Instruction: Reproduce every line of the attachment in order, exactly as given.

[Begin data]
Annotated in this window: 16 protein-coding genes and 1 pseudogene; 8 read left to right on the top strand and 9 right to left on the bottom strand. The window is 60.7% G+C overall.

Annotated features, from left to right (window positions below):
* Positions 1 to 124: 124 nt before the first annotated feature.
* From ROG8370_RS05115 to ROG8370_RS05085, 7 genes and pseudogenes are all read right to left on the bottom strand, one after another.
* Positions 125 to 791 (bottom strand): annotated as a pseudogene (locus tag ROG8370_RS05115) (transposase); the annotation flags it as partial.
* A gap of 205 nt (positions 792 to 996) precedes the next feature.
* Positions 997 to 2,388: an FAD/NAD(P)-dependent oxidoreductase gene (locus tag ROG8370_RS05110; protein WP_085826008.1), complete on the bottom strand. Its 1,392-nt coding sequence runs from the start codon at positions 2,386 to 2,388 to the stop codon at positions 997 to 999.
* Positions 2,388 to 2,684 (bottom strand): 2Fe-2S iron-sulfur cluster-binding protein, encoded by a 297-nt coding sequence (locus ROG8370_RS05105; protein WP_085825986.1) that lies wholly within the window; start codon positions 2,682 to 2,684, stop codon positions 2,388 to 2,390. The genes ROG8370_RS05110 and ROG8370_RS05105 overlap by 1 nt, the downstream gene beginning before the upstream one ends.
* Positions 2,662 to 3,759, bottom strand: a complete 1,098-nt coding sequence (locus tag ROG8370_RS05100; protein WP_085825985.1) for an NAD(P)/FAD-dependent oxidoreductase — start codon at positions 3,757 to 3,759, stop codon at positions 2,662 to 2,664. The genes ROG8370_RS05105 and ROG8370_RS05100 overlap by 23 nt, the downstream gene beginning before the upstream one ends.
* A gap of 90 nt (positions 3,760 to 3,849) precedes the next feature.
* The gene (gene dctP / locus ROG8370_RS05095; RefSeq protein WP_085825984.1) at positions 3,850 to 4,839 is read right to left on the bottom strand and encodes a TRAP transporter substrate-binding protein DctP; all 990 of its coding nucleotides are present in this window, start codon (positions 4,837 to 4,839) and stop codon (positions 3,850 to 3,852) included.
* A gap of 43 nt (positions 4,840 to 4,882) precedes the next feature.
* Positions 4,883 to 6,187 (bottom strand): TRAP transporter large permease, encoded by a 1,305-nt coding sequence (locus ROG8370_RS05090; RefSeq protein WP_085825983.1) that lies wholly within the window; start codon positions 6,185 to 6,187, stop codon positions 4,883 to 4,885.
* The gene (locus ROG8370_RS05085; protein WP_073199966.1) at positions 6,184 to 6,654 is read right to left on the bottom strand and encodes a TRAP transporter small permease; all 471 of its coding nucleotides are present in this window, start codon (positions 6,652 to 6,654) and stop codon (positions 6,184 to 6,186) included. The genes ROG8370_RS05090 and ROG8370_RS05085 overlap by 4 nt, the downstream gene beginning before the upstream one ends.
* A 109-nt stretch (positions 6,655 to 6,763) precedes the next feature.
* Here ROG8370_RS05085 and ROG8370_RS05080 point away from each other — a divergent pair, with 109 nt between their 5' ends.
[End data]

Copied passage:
Annotated in this window: 16 protein-coding genes and 1 pseudogene; 8 read left to right on the top strand and 9 right to left on the bottom strand. The window is 60.7% G+C overall.

Annotated features, from left to right (window positions below):
* Positions 1 to 124: 124 nt before the first annotated feature.
* From ROG8370_RS05115 to ROG8370_RS05085, 7 genes and pseudogenes are all read right to left on the bottom strand, one after another.
* Positions 125 to 791 (bottom strand): annotated as a pseudogene (locus tag ROG8370_RS05115) (transposase); the annotation flags it as partial.
* A gap of 205 nt (positions 792 to 996) precedes the next feature.
* Positions 997 to 2,388: an FAD/NAD(P)-dependent oxidoreductase gene (locus tag ROG8370_RS05110; protein WP_085826008.1), complete on the bottom strand. Its 1,392-nt coding sequence runs from the start codon at positions 2,386 to 2,388 to the stop codon at positions 997 to 999.
* Positions 2,388 to 2,684 (bottom strand): 2Fe-2S iron-sulfur cluster-binding protein, encoded by a 297-nt coding sequence (locus ROG8370_RS05105; protein WP_085825986.1) that lies wholly within the window; start codon positions 2,682 to 2,684, stop codon positions 2,388 to 2,390. The genes ROG8370_RS05110 and ROG8370_RS05105 overlap by 1 nt, the downstream gene beginning before the upstream one ends.
* Positions 2,662 to 3,759, bottom strand: a complete 1,098-nt coding sequence (locus tag ROG8370_RS05100; protein WP_085825985.1) for an NAD(P)/FAD-dependent oxidoreductase — start codon at positions 3,757 to 3,759, stop codon at positions 2,662 to 2,664. The genes ROG8370_RS05105 and ROG8370_RS05100 overlap by 23 nt, the downstream gene beginning before the upstream one ends.
* A gap of 90 nt (positions 3,760 to 3,849) precedes the next feature.
* The gene (gene dctP / locus ROG8370_RS05095; RefSeq protein WP_085825984.1) at positions 3,850 to 4,839 is read right to left on the bottom strand and encodes a TRAP transporter substrate-binding protein DctP; all 990 of its coding nucleotides are present in this window, start codon (positions 4,837 to 4,839) and stop codon (positions 3,850 to 3,852) included.
* A gap of 43 nt (positions 4,840 to 4,882) precedes the next feature.
* Positions 4,883 to 6,187 (bottom strand): TRAP transporter large permease, encoded by a 1,305-nt coding sequence (locus ROG8370_RS05090; RefSeq protein WP_085825983.1) that lies wholly within the window; start codon positions 6,185 to 6,187, stop codon positions 4,883 to 4,885.
* The gene (locus ROG8370_RS05085; protein WP_073199966.1) at positions 6,184 to 6,654 is read right to left on the bottom strand and encodes a TRAP transporter small permease; all 471 of its coding nucleotides are present in this window, start codon (positions 6,652 to 6,654) and stop codon (positions 6,184 to 6,186) included. The genes ROG8370_RS05090 and ROG8370_RS05085 overlap by 4 nt, the downstream gene beginning before the upstream one ends.
* A 109-nt stretch (positions 6,655 to 6,763) precedes the next feature.
* Here ROG8370_RS05085 and ROG8370_RS05080 point away from each other — a divergent pair, with 109 nt between their 5' ends.